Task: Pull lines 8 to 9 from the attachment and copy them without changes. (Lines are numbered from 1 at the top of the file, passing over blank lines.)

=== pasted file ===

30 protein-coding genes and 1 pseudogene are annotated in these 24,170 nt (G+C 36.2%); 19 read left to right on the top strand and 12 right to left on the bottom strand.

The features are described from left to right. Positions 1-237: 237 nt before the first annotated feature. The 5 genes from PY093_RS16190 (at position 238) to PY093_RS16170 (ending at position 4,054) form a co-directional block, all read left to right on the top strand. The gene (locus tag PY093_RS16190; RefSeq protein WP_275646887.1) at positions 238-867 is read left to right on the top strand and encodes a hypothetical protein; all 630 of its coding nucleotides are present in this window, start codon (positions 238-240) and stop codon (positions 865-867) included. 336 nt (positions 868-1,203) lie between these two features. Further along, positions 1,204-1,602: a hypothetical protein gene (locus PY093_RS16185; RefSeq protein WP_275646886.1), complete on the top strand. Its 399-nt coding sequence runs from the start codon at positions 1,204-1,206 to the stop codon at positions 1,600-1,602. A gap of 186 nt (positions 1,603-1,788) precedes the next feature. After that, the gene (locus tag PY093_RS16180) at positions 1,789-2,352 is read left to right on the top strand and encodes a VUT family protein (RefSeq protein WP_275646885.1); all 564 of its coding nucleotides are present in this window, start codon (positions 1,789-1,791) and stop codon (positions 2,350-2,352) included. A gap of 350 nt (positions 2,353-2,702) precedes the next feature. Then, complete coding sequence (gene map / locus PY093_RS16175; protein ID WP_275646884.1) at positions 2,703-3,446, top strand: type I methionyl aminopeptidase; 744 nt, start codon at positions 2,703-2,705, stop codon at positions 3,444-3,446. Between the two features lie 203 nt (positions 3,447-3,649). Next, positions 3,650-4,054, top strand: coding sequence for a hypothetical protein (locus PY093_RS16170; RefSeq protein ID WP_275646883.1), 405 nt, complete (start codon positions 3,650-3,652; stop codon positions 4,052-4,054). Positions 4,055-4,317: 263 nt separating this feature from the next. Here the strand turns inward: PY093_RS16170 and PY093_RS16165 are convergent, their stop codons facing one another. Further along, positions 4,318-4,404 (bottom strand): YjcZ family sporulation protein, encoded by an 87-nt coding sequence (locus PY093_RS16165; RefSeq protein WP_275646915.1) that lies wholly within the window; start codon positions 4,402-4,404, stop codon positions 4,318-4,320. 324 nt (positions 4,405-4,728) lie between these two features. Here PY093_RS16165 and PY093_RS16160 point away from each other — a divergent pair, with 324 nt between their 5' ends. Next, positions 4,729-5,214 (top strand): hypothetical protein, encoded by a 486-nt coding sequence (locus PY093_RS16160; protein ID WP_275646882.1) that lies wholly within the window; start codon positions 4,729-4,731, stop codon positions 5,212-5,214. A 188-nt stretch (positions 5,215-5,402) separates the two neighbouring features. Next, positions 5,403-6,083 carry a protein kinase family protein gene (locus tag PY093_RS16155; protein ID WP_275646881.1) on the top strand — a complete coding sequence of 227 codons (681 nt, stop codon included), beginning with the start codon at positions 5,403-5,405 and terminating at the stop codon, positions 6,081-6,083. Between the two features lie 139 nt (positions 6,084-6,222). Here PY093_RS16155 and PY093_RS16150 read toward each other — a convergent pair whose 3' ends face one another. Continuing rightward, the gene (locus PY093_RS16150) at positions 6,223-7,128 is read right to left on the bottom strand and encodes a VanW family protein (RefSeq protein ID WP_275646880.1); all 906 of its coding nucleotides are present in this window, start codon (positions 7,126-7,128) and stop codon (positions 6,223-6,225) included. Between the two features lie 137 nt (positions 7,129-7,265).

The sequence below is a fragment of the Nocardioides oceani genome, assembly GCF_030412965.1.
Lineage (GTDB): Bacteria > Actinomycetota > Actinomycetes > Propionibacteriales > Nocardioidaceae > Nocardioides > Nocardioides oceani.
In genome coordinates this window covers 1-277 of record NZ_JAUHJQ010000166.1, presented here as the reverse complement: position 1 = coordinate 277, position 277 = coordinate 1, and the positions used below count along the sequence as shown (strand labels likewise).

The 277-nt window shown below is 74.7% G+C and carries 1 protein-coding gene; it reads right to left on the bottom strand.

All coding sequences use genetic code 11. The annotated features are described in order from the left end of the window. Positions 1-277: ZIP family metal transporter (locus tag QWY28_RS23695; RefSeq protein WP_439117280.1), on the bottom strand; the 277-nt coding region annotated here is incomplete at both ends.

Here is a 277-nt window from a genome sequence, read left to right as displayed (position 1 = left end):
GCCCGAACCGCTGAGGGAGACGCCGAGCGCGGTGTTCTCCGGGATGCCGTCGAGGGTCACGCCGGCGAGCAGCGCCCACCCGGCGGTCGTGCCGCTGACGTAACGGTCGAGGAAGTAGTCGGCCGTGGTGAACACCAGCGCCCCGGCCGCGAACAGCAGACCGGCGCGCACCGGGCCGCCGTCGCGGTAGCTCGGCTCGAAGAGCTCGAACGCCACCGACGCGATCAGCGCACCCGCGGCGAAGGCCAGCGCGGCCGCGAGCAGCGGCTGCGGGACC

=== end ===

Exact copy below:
Here is a 277-nt window from a genome sequence, read left to right as displayed (position 1 = left end):
GCCCGAACCGCTGAGGGAGACGCCGAGCGCGGTGTTCTCCGGGATGCCGTCGAGGGTCACGCCGGCGAGCAGCGCCCACCCGGCGGTCGTGCCGCTGACGTAACGGTCGAGGAAGTAGTCGGCCGTGGTGAACACCAGCGCCCCGGCCGCGAACAGCAGACCGGCGCGCACCGGGCCGCCGTCGCGGTAGCTCGGCTCGAAGAGCTCGAACGCCACCGACGCGATCAGCGCACCCGCGGCGAAGGCCAGCGCGGCCGCGAGCAGCGGCTGCGGGACC